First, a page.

Rendering UML2 models with Graphviz

2011-03-10 – UPDATE: this same facility is used in AlphaSimple for rendering UML models online.

The primary goal of the EclipseGraphviz project is to support Eclipse-based applications that want to use Graphviz as an easy way of producing non-interactive structured diagrams without requiring the complexity of GEF or GMF.

The TextUML Toolkit is the only application currently known to be based on the EclipseGraphviz project. To support rendering UML models generated using the TextUML textual notation, EclipseGraphviz has now the ability of rendering any UML model generated using the Eclipse UML2 API.

In this screenshot, you can see the UML model used in the article “Getting started with UML2” rendered with EclipseGraphviz:


The main benefits are that the EclipseGraphviz graphical rendering of UML2 models is quite lightweight, and Graphviz produces great layouts automatically. The main caveat is that the diagrams are not interactive. Not to mention that EclipseGraphviz is still quite in its early stages, so it lacks maturity and features. And it does not run yet on non-Windows platforms.

There is where you can make a difference. Check out the project from the Subversion repository, give it a try, and contribute with bug reports, feature requests and patches.

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6 thoughts on “Rendering UML2 models with Graphviz

  1. Ian Bull

    September 2, 2007 at 7:56am

    I wonder if we should combine your work with Zest, an interactive visualization toolkit for Eclipse ( This way we can get the great layouts of GraphViz and the interactivity of Zest?

  2. rchaves

    September 5, 2007 at 10:20pm

    Hi Ian, sorry for the delay, but I have been away on an extended long weekend.

    That might work, if you think non-interactive visualizations are fine with your audience. I would be very interested in seeing others making use of the existing infrastructure and helping evolving it into a useful but minimalistic graph rendering framework. Right now the only use case pushing its development is visualization of UML models (class diagrams), which is my personal interest.

    Be warned though that besides the bundling of Graphviz and the image viewing framework there is very little value in it for non-UML related applications at this point.

    Let me know if you have suggestions or ideas. If you feel like contributing code, commit rights are one patch away. :)

  3. rchaves

    November 23, 2007 at 12:28am

    Absolutely not. If you looked further past in the blog, you would have seen this:

    There are plans of adopting UMLGraph soon, but not before it suffering a significant surgery that will make it more useful in other contexts (UMLGraph currently only supports annotated Javadocs as input). That effort has just started (way later than initially planned). For the next milestone of the TextUML Toolkit (M3), UMLGraph should be the rendering mechanism.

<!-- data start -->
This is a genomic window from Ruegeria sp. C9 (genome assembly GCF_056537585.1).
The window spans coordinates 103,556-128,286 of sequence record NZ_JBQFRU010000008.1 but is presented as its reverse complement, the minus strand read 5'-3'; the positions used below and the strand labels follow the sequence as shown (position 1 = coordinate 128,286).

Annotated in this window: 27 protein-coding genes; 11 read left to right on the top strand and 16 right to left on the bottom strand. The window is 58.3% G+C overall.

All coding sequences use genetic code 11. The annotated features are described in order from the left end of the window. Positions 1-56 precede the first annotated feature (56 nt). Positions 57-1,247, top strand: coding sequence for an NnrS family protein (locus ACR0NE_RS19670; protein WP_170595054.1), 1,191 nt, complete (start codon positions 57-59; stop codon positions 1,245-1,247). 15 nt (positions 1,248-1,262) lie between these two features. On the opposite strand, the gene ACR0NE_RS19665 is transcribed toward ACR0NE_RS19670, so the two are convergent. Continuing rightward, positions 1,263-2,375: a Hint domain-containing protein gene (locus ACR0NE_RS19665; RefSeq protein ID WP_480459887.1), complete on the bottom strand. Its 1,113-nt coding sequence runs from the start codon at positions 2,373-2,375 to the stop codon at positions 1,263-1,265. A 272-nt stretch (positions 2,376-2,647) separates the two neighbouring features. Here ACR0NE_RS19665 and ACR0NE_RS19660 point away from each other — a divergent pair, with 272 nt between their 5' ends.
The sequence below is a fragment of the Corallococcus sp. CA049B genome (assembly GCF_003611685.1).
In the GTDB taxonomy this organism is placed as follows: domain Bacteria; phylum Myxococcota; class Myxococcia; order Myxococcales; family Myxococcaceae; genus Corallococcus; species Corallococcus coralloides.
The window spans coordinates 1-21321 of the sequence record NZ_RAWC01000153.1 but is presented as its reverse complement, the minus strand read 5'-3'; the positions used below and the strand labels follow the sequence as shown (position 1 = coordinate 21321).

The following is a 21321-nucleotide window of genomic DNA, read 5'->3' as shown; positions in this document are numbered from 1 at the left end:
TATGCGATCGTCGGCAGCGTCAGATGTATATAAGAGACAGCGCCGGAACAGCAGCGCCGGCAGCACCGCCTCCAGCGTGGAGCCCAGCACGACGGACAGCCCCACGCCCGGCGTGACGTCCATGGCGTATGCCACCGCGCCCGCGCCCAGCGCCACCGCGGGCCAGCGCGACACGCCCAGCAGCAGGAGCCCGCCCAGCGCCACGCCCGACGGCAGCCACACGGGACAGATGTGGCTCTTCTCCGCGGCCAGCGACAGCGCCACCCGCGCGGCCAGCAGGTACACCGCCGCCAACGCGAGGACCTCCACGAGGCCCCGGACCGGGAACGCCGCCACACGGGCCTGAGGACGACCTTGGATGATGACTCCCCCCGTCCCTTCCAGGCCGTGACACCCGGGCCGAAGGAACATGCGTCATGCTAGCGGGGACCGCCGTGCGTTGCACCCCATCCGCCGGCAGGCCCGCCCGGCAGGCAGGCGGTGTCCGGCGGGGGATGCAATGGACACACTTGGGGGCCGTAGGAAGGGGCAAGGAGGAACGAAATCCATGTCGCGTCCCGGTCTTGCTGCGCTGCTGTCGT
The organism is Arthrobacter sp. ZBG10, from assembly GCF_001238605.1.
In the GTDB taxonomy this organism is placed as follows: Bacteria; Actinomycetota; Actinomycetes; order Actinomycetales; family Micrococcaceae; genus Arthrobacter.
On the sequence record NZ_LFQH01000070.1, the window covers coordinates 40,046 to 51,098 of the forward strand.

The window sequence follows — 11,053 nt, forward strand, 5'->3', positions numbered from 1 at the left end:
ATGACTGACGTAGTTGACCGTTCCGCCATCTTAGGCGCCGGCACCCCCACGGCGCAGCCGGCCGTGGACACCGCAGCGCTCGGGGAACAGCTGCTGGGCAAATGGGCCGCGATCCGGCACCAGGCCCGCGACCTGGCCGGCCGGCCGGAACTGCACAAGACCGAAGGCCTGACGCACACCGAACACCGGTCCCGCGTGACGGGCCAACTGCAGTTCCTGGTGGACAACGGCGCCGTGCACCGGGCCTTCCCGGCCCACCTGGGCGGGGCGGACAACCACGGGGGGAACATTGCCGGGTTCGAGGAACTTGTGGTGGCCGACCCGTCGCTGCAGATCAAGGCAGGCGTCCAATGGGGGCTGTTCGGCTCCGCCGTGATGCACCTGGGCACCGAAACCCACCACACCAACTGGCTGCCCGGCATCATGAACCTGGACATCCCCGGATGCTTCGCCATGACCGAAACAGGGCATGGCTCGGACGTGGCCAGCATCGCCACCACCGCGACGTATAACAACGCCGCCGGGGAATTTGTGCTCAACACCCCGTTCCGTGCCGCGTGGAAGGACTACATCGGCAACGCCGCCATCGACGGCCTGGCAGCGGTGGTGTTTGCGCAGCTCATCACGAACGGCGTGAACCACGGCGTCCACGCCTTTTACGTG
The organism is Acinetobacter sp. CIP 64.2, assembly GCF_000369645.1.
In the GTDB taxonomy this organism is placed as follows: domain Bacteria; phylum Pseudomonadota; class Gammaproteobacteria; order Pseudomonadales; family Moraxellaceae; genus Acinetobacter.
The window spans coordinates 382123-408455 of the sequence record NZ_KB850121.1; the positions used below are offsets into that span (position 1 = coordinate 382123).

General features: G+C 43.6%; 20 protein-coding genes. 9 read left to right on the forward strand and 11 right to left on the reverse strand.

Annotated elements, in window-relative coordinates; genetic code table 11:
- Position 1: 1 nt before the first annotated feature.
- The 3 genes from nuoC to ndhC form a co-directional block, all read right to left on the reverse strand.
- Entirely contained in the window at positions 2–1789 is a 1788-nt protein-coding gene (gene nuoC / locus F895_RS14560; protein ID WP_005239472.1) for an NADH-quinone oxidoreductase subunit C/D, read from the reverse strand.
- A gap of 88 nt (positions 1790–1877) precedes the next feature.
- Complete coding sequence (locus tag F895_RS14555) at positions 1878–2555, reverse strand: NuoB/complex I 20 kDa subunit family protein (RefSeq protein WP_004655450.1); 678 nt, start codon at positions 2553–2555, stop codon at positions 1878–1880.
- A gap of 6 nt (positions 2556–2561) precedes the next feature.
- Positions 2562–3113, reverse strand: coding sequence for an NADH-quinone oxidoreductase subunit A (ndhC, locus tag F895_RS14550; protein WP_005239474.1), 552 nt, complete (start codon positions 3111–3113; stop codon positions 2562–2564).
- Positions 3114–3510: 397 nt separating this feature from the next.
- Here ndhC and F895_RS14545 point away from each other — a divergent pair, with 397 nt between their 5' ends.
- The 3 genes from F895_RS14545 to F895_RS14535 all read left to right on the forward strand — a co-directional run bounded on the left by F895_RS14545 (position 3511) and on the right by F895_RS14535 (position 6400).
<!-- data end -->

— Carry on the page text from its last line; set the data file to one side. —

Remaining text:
Also, EclipseGraphviz is mainly about rendering graphs using Graphviz in Eclipse. The current UML class diagram rendering in EclipseGraphviz is more an example of a concrete application than anything else.

    Thanks for the comments.

  4. Andreas

    November 24, 2007 at 3:14am


    ok, thanks!
    But i don’t get what’s the problem with UmlGraph relying on Java source code. Actually UmlGraph uses just a subset and I see this subset as a domain specific language for describing UML diagrams. So, instead of controlling an object model based on some API the client code emits a piece of source code (*you* should like that :-).
    Granted, this may be a bit more cumbersome and provides more potential for runtime errors but in practice it does not stop me using it (We are actually building an application that uses UmlGraph for rendering class diagrams – a UML metamodel viewer). I think it is a tiny implementation detail.
    I’d prefer having a version that does not rely on an external binary (the dot program) and a Java installation (our software is .NET based).

    Best regards,

  5. rchaves

    November 24, 2007 at 10:21am

    Hi Andreas,

    I am not against supporting that usage scenario (annotated Javadoc’d Java code), but that is what I think it should be: a usage scenario. Even if UMLGraph moves to an API style, the current approach still should be supported as one possible input form.

    It is a matter of separation of concerns (syntax and semantics are different concerns). Separation of concerns promotes reuse, and I always aim for reuse. High-level textual languages are for humans, not for tools. Different people like different syntaxes, even if the semantics is the same, so if the tool is strongly tied to a specific syntax notation, you are needlessly bound to have people that won’t like the tool because of the language. That does not make sense to me economically and strategically wise.

    UML is a great example of that: the semantics are extensively defined, and a graphical notation is proposed based on the semantics. Then, you can have a tool chain that supports UML, and one or more model creation tools that support different input notations.

    Another (incidental) reason is that there are plans of covering other UML diagrams in UMLGraph (sequence diagrams are already supported), and you cannot do that with annotated Java code, so another notation is required anyway (UMLGraph uses pic for sequence diagrams).

    Thanks for your comments,


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